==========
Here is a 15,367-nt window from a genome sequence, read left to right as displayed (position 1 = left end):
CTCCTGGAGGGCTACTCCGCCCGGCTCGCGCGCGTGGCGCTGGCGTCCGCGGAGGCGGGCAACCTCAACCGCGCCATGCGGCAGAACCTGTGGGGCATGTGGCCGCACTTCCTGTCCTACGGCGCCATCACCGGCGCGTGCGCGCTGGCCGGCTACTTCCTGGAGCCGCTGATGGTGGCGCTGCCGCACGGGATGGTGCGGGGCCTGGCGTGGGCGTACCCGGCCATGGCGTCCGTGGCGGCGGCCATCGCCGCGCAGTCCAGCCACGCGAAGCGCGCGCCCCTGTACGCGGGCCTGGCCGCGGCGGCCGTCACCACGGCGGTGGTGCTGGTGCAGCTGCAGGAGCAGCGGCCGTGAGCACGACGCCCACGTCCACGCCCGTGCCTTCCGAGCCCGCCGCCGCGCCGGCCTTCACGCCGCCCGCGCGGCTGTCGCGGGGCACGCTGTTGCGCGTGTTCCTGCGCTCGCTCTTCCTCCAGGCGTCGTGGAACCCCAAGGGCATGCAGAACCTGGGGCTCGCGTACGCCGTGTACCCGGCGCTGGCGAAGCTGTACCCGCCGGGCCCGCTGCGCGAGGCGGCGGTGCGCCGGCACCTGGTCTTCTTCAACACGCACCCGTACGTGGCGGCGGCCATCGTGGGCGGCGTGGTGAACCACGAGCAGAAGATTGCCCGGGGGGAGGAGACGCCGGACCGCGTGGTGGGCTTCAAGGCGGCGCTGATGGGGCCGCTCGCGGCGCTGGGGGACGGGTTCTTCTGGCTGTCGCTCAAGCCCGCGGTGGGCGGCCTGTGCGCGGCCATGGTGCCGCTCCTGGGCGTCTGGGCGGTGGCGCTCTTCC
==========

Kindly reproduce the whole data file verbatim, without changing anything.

Here is a 15,367-nt window from a genome sequence, read left to right as displayed (position 1 = left end):
CTCCTGGAGGGCTACTCCGCCCGGCTCGCGCGCGTGGCGCTGGCGTCCGCGGAGGCGGGCAACCTCAACCGCGCCATGCGGCAGAACCTGTGGGGCATGTGGCCGCACTTCCTGTCCTACGGCGCCATCACCGGCGCGTGCGCGCTGGCCGGCTACTTCCTGGAGCCGCTGATGGTGGCGCTGCCGCACGGGATGGTGCGGGGCCTGGCGTGGGCGTACCCGGCCATGGCGTCCGTGGCGGCGGCCATCGCCGCGCAGTCCAGCCACGCGAAGCGCGCGCCCCTGTACGCGGGCCTGGCCGCGGCGGCCGTCACCACGGCGGTGGTGCTGGTGCAGCTGCAGGAGCAGCGGCCGTGAGCACGACGCCCACGTCCACGCCCGTGCCTTCCGAGCCCGCCGCCGCGCCGGCCTTCACGCCGCCCGCGCGGCTGTCGCGGGGCACGCTGTTGCGCGTGTTCCTGCGCTCGCTCTTCCTCCAGGCGTCGTGGAACCCCAAGGGCATGCAGAACCTGGGGCTCGCGTACGCCGTGTACCCGGCGCTGGCGAAGCTGTACCCGCCGGGCCCGCTGCGCGAGGCGGCGGTGCGCCGGCACCTGGTCTTCTTCAACACGCACCCGTACGTGGCGGCGGCCATCGTGGGCGGCGTGGTGAACCACGAGCAGAAGATTGCCCGGGGGGAGGAGACGCCGGACCGCGTGGTGGGCTTCAAGGCGGCGCTGATGGGGCCGCTCGCGGCGCTGGGGGACGGGTTCTTCTGGCTGTCGCTCAAGCCCGCGGTGGGCGGCCTGTGCGCGGCCATGGTGCCGCTCCTGGGCGTCTGGGCGGTGGCGCTCTTCC